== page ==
[BreachExchange] 5 Essential Tips to Create a Better Backup Plan

Destry Winant destry at riskbasedsecurity.com
Thu Oct 18 15:29:48 EDT 2018


Data loss can be disastrous for a business; potentially leading to
financial losses, damage to the organization’s reputation, and lengthy
downtime. For this reason, it is essential to protect all critical and
relevant data and databases. The best way to accomplish this is to
implement data backup planning practices with technology that allows
data to be accessible quickly and securely, while simultaneously
protecting it. To start you off right, we’ve compiled a list of
essential tips to make a better backup plan.

Determine Data Backup, Retention, and Destruction Policies

The foundation of an effective data backup strategy is built on these
three policies. Additionally, when an audit is being conducted, these
policies are a necessity. A data backup policy refers to the process
of determining what data will be backed up, the technology and tools
that will be used during backups, the timing and frequency of backups,
and the procedure for accessing data that has been backed up. Data
retention aims to identify what data will be retained, the format the
data will be stored in, and how long the data will be stored. Finally,
a data destruction policy determines what data needs to be destroyed,
when that destruction will happen, and the method used to destroy the
data and the media it is stored on.

Be Prepared for Exponential Data Growth

No matter what your data storage requirements are currently, your
backup needs should be based on the fact that your organization’s
capacity will most likely grow year after year. Regardless of what
storage resources you have in place at this point, whether they are
on-site or in the cloud, ensure that you can scale cost-effectively
and quickly if necessary.

Develop a Backup Environment Made Up of Multiple Elements

Many businesses are still using physical data storage arrangements
on-site, including NAS, tape, and file servers. However, the
increasing use and acceptance of cloud-based and remote storage
options is notable. The pricing of remote storage, on the whole, is
more affordable than on-site options, and if the provider’s security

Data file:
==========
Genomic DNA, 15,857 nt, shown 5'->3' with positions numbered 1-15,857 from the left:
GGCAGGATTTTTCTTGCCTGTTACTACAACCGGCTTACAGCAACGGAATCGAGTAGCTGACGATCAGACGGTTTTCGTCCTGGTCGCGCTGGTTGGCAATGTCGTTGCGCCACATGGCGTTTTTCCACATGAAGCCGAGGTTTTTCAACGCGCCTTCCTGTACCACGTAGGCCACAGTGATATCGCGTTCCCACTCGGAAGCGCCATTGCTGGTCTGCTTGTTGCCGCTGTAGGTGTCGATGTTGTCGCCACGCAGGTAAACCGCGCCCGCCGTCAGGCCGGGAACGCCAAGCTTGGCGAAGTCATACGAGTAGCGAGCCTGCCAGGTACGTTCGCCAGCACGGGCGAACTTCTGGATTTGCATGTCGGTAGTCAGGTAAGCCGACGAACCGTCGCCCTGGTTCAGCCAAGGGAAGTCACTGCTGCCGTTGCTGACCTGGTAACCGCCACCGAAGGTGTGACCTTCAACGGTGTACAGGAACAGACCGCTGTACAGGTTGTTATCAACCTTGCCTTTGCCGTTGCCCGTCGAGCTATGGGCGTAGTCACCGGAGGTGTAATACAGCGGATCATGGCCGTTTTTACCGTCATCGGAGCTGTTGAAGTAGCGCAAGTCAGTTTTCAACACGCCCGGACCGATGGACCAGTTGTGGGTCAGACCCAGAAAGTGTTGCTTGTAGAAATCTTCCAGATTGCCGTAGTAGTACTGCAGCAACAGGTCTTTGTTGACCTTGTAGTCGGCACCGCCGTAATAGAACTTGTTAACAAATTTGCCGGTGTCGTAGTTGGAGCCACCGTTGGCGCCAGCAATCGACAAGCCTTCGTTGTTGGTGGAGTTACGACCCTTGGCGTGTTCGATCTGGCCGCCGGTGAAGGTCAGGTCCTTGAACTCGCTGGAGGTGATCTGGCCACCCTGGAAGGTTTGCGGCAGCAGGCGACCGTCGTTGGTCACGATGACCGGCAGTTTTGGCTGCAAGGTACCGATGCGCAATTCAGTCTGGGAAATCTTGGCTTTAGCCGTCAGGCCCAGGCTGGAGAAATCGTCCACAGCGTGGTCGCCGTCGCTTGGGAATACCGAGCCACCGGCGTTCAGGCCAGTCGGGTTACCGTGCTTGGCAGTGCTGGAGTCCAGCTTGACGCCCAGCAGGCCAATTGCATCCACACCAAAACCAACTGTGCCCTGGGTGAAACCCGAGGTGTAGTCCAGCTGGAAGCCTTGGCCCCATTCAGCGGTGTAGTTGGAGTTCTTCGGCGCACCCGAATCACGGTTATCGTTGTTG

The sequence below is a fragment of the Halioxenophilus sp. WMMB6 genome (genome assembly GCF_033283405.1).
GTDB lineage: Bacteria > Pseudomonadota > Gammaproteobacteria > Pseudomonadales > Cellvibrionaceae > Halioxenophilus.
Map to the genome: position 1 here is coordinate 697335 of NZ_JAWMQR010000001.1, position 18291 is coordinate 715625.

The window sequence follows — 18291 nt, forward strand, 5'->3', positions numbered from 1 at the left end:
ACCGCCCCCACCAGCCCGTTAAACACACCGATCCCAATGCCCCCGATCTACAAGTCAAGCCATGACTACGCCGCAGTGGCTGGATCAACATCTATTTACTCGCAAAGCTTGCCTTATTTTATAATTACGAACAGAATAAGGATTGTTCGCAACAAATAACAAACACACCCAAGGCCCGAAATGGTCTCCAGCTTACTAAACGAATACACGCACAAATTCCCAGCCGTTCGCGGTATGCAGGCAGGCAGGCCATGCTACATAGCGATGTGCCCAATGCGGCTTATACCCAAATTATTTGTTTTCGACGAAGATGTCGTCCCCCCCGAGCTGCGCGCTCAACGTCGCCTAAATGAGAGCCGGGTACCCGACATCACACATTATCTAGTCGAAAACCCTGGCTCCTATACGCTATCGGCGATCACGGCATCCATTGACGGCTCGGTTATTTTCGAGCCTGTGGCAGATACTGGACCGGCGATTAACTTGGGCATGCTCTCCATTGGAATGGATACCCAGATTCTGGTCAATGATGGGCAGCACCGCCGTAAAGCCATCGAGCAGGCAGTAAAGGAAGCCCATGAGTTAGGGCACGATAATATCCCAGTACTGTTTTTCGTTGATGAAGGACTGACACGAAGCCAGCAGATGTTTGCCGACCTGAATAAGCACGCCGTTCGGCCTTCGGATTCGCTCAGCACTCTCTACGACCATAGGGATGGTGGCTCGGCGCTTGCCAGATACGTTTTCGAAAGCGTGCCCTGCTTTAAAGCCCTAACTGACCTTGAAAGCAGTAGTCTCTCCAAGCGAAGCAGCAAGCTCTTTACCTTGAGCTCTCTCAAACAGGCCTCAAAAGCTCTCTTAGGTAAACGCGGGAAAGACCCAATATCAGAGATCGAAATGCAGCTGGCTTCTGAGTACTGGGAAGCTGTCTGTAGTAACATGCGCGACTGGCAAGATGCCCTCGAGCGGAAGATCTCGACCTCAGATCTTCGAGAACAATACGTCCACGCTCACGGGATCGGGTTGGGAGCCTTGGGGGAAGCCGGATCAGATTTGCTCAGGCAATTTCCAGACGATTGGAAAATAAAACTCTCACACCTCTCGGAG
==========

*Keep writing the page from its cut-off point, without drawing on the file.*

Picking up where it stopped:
measures are effective, remote storage can be a viable option for your
business. A common backup best practice is the 3-2-1 Rule, which
states that at least three copies of your data should be available,
stored on at least two storage devices, with at least one of those
devices located remotely. Amazon, Microsoft, and IBM are all major
players in cloud storage that offer a range of options and pricing

Coordinate Backup Plans with Business Requirements

Though it’s relatively easy to implement a backup strategy that
requires backups once a day of incremental data changes and backups of
all data once a week, your organization may be beholden to regulatory
requirements. In this case, you will potentially need to have a backup
strategy for the regulated data, and a separate arrangement for other
company data. It’s possible that some data will have to be backed up
or replicated almost immediately, whereas other data can be backed up
more infrequently. Evaluate the needs of your business and base your
data backup plan on them.

Test, Test, Test

This may seem obvious, but the importance of testing your backup
strategy cannot be understated. This is especially critical if a
disaster has happened. Similarly to a disaster recovery plan, your
backup plan must be tested periodically in order to avoid a loss of
data and credibility from users. Ideally, testing your data backup
plan would be an element within a test of your disaster recovery plan.

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